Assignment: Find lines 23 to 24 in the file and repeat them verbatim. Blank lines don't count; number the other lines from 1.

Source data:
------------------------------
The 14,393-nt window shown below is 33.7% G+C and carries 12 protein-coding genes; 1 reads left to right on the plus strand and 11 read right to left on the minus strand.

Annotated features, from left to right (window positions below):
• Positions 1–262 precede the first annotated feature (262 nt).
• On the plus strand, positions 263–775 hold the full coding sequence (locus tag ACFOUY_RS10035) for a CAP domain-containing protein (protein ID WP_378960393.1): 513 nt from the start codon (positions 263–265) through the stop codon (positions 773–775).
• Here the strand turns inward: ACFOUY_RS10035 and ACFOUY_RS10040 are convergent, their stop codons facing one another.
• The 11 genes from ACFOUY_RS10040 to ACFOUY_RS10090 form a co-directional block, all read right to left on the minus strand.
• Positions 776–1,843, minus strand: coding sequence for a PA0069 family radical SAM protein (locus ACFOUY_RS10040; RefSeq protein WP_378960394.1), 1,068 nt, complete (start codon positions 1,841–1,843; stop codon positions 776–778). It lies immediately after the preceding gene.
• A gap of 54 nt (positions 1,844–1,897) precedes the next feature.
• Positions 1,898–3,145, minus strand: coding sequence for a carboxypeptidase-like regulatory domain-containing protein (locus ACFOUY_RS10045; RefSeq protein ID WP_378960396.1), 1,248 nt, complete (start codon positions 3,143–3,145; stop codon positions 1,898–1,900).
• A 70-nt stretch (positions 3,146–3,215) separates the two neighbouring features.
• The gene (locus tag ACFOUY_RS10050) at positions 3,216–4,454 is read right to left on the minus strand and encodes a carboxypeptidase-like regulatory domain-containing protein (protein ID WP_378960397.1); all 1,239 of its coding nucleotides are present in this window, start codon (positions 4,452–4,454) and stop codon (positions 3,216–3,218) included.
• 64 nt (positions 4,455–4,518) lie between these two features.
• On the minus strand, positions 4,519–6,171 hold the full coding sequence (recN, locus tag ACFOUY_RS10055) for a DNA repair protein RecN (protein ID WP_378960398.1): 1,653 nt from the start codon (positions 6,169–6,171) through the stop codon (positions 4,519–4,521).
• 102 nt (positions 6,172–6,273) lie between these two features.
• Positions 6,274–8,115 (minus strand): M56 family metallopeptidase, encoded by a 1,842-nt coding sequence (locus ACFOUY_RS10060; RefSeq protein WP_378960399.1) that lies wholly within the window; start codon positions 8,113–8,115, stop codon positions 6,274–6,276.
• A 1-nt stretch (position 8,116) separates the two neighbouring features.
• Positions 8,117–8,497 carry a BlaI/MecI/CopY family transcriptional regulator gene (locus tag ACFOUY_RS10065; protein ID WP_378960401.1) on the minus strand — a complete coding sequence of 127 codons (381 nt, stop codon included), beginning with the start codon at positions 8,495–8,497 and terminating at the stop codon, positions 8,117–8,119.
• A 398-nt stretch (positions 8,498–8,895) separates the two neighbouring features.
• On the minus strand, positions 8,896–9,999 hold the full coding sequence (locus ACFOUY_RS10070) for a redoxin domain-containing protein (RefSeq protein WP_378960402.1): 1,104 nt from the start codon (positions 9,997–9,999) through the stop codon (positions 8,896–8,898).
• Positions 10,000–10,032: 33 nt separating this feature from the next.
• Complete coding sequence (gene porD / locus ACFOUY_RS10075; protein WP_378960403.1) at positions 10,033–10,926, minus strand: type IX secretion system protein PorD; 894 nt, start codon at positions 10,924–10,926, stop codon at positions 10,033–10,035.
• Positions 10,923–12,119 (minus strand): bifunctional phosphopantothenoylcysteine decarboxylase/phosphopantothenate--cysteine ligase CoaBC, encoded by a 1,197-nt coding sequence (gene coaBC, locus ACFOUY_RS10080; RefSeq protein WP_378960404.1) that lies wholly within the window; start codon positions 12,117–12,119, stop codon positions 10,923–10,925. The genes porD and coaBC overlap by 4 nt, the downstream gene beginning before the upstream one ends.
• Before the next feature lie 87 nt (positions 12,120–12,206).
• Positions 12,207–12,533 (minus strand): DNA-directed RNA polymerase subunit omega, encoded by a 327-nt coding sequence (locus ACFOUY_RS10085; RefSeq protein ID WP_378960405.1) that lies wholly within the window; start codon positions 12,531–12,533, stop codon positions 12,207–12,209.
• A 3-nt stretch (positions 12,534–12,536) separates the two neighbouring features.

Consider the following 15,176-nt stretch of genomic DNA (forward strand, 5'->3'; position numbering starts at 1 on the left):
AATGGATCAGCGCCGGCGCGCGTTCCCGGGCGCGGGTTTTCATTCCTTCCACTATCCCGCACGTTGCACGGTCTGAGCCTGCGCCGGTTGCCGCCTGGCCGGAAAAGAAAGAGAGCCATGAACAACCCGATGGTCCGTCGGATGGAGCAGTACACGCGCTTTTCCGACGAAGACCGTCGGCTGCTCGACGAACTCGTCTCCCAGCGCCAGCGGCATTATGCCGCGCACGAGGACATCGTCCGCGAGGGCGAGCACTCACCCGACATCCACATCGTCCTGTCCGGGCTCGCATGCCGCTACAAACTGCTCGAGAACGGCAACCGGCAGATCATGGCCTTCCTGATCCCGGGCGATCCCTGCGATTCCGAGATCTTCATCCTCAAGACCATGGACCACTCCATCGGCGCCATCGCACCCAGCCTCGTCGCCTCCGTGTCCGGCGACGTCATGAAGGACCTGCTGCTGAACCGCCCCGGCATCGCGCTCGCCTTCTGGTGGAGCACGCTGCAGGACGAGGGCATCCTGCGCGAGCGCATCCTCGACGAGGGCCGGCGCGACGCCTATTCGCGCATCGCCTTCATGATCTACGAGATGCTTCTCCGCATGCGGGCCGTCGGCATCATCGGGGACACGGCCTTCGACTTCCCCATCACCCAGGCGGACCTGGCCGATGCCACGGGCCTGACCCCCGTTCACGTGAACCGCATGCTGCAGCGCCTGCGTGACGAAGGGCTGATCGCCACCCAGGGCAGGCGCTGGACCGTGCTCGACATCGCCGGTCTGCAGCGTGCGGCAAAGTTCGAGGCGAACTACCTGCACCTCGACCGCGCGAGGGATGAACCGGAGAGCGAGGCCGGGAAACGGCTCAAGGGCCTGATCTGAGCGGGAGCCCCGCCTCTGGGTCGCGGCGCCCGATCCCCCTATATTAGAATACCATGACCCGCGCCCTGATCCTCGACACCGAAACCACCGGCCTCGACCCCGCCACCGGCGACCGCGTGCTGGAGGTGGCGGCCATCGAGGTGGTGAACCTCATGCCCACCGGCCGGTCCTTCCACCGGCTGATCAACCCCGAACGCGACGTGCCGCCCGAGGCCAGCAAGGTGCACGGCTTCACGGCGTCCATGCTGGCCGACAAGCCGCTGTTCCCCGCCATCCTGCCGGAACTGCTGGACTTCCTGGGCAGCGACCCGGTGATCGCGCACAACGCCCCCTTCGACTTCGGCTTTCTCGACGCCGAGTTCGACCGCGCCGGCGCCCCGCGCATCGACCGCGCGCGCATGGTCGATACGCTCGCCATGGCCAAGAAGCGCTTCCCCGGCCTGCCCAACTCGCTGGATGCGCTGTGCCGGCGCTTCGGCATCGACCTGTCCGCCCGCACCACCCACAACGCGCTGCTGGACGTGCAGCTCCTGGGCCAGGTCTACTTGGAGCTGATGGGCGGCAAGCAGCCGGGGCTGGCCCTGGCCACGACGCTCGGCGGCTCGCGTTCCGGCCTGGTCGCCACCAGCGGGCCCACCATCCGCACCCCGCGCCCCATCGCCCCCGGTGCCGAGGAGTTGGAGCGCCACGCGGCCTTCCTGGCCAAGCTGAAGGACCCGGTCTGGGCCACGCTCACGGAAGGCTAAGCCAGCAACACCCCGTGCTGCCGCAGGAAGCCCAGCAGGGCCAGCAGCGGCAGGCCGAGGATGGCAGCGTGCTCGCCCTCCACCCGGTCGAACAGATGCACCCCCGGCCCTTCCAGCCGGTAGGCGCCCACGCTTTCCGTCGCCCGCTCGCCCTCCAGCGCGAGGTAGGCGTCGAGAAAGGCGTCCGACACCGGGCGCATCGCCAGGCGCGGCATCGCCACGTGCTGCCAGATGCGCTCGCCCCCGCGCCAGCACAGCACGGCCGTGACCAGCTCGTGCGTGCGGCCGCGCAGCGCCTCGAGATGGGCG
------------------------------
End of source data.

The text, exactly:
• Before the next feature lie 87 nt (positions 12,120–12,206).
• Positions 12,207–12,533 (minus strand): DNA-directed RNA polymerase subunit omega, encoded by a 327-nt coding sequence (locus ACFOUY_RS10085; RefSeq protein ID WP_378960405.1) that lies wholly within the window; start codon positions 12,531–12,533, stop codon positions 12,207–12,209.